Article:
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coast2coast
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Help needed by audio newbie

Hey guys,
I'm fairly new to the world of receivers and speakers, and brand new to this site (I don't know if this is even the right forum to post this in). I'm trying to learn as I go and I could use some help. I have an Onkyo TX-SR 602 receiver and just bought a pair of Polk Monitor 50 speakers. I hooked the speakers up and they were working fine, but while I was turning the receiver around after connecting the speaker cable, the left speaker crackled, and the receiver turned itself off. Now I can't get any sound out of the left side. I know it didn't blow the speaker because I switched the left speaker over to the right, just to see if it still worked, and it does. Does this mean that the main left channel is likely dead and I have to send it in for repair?

Any advice would be appreciated, 'cause I don't know what to do right now!

Thanks a million!
Julie

Elk
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Re: Help needed by audio newbie

To start, check the fuses in the receiver to see if any of them blew. There should a reference to them in the manual. There also may be a troubleshooting section in the manual. This is worth checking.

You may have damaged the amp by creating a short between the postive and negative posts of the left speaker output, but let's not think bad thoughts just yet.

coast2coast
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Re: Help needed by audio newbie

I don't know why I didn't think about the fuses. Technology sure has changed a lot since my days of working at Radio Shack. I will check that out.

Something else with those speakers, there is a terminal to connect two separate cables in the back (two positive and two negative). I think Polk calls it bi-wiring. I've never seen that before so I don't know if it could be related to the problem or not.

Thanks again for the advice, I'll let you know what happens. I'm trying not to think bad thoughts either!

Monty
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Re: Help needed by audio newbie

I think you are on the right track with the fuse idea. When you replace the probable blown fuse and reconnect the speakers, in most cases, bi-wire capable speakers have a black and red connection on the bottom and a black and red connection on the top. It's almost always recommended to connect the cables from your receiver to the bottom pair of terminals. There should be some kind of metal (usually gold, shiny and flat) jumper that connects the bottom terminals to the top terminals on the speaker. This should be left on the speaker to feed the top terminals...making a single pair of cables work fine.

Perhaps you connected the cables to the speaker using both red or both black connections or one of the wires slid over to the other terminal and created the short? Let us know how it goes.

coast2coast
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Re: Help needed by audio newbie

I just looked in the manual and it said that the AC fuse is not serviceable by the user, so it looks like I'm on my own as far as locating the fuse.

Yes, the speakers have a black and red connection on the bottom and on the top and there is a flat gold piece of metal that connects the bottom to the top. Out of curiosity, what does bi-wiring do?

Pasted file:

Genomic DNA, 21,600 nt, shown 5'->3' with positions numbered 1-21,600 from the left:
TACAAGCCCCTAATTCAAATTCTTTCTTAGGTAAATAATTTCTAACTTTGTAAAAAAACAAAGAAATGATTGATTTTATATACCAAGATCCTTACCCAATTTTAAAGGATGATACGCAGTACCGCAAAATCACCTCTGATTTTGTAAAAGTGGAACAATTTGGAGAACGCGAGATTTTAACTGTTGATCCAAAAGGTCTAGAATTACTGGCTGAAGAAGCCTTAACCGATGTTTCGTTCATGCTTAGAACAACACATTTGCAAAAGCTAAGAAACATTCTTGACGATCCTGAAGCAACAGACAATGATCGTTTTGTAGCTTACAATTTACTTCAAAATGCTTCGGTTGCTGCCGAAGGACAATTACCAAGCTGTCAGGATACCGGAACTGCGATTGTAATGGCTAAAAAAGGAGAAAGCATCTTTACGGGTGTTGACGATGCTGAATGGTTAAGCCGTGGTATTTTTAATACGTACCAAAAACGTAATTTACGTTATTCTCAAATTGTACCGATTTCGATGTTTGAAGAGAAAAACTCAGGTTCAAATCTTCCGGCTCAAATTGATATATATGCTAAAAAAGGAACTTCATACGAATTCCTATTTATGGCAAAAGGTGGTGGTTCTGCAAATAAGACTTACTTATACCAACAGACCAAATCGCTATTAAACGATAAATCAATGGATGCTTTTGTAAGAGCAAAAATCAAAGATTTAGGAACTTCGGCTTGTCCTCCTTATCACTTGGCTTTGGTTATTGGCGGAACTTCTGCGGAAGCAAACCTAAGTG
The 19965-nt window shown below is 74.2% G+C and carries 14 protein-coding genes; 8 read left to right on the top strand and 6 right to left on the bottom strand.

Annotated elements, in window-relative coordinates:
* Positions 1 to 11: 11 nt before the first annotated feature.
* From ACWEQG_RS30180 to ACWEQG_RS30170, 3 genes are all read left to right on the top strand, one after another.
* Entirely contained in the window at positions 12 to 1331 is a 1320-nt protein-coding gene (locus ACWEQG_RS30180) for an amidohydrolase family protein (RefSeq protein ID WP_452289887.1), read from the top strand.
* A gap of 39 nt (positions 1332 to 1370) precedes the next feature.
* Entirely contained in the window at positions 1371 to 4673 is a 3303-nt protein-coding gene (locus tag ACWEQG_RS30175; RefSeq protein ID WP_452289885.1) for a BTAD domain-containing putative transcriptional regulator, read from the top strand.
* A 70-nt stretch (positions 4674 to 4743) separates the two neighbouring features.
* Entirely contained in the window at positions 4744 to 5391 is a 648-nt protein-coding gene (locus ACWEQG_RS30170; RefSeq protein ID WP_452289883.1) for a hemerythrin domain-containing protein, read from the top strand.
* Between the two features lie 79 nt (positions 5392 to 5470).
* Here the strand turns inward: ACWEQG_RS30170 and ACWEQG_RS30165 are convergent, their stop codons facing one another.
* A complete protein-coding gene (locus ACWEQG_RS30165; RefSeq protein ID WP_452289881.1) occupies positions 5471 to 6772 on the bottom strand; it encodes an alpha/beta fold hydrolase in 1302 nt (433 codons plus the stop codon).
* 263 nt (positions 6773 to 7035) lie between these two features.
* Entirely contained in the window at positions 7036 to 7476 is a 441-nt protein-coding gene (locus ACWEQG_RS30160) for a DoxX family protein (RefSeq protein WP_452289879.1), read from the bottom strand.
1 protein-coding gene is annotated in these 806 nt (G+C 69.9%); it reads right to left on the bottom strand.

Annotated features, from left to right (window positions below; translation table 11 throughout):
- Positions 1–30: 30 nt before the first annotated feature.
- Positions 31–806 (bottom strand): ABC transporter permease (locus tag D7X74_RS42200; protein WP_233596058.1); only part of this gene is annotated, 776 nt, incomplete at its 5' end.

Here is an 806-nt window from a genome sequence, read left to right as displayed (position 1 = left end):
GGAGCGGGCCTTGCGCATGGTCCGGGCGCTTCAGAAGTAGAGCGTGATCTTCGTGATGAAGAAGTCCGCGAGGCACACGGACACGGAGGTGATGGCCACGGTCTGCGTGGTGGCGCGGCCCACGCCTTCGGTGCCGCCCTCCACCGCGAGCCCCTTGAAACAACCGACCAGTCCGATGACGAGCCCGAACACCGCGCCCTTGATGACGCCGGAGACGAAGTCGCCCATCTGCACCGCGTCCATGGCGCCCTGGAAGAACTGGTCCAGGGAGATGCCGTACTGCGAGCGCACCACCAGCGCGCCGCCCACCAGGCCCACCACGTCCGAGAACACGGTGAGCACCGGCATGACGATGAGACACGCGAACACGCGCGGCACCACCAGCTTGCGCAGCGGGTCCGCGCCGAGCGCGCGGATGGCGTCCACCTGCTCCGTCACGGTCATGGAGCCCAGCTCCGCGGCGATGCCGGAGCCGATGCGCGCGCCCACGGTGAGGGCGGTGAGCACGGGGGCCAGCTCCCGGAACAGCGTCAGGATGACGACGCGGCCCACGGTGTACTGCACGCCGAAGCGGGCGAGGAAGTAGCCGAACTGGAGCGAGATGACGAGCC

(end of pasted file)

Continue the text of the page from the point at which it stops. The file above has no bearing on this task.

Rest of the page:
Thanks again for the advice!

Monty
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Re: Help needed by audio newbie

Bi-wiring is supposed to give a smidgen of better sound by allowing the use of either separate amplifiers for each driver or better sonics by allowing for separate cable runs, optimized for each driver's frequency range.

There have been many fierce debates on the subject in the cable forum.

Btw, the receiver probably has internal fuses for each channel located on the circuit board inside the reciever. It's really no big deal on most receivers to pop off the cover...unplug first...duh...and take a look. The warranty, if it has one will immediately be voided so consider that first. In any event, it shouldn't be a costly evaluation by a technician should you go that route.

coast2coast
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Re: Help needed by audio newbie

I have no problem with taking the cover off and taking a look at the fuses. The receiver is out of waranty, so there's no worries there either. I didn't know how sensitive they are, don't want to touch something I'm not supposed to and make things worse.

I will take a look at the cable forum to read up on bi-wiring, thank you.

coast2coast
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Re: Help needed by audio newbie

I just popped the cover off, and I did see one fuse that looks like it's blown, but it's in a the back corner at the bottom, underneath a couple of other wires and connectors. I'm afraid I would end up breaking something else trying to get to this, so I'm just going to take it to a repair shop.

coast2coast
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Re: Help needed by audio newbie

I'm a little bit confused now...the repair shop called today (finally) and said that the technicians looked at my receiver and didn't find anything wrong with it. No mention on why I can get any sound out of the left channel. I guess do I maybe need to go through the initial set up for all the speakers again? Not quite sure what to make of it.

atom
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Re: Help needed by audio newbie

Onkyo TX-SR 602 receiver works well with any type of amplifier system.

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